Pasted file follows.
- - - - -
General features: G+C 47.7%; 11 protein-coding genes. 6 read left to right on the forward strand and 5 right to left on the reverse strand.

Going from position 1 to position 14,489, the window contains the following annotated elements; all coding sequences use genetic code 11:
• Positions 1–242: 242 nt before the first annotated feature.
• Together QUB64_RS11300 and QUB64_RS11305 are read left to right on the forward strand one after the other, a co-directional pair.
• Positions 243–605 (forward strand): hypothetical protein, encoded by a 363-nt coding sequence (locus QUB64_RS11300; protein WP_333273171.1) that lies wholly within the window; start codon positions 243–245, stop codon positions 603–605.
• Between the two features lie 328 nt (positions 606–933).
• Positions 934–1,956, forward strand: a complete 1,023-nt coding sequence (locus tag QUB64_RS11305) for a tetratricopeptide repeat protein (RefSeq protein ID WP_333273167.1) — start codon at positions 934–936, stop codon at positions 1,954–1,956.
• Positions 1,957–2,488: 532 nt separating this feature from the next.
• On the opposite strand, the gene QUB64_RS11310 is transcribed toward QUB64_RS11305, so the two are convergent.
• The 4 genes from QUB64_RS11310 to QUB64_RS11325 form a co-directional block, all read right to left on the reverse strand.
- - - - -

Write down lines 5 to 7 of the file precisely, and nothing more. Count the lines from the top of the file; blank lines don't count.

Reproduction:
• Positions 243–605 (forward strand): hypothetical protein, encoded by a 363-nt coding sequence (locus QUB64_RS11300; protein WP_333273171.1) that lies wholly within the window; start codon positions 243–245, stop codon positions 603–605.
• Between the two features lie 328 nt (positions 606–933).
• Positions 934–1,956, forward strand: a complete 1,023-nt coding sequence (locus tag QUB64_RS11305) for a tetratricopeptide repeat protein (RefSeq protein ID WP_333273167.1) — start codon at positions 934–936, stop codon at positions 1,954–1,956.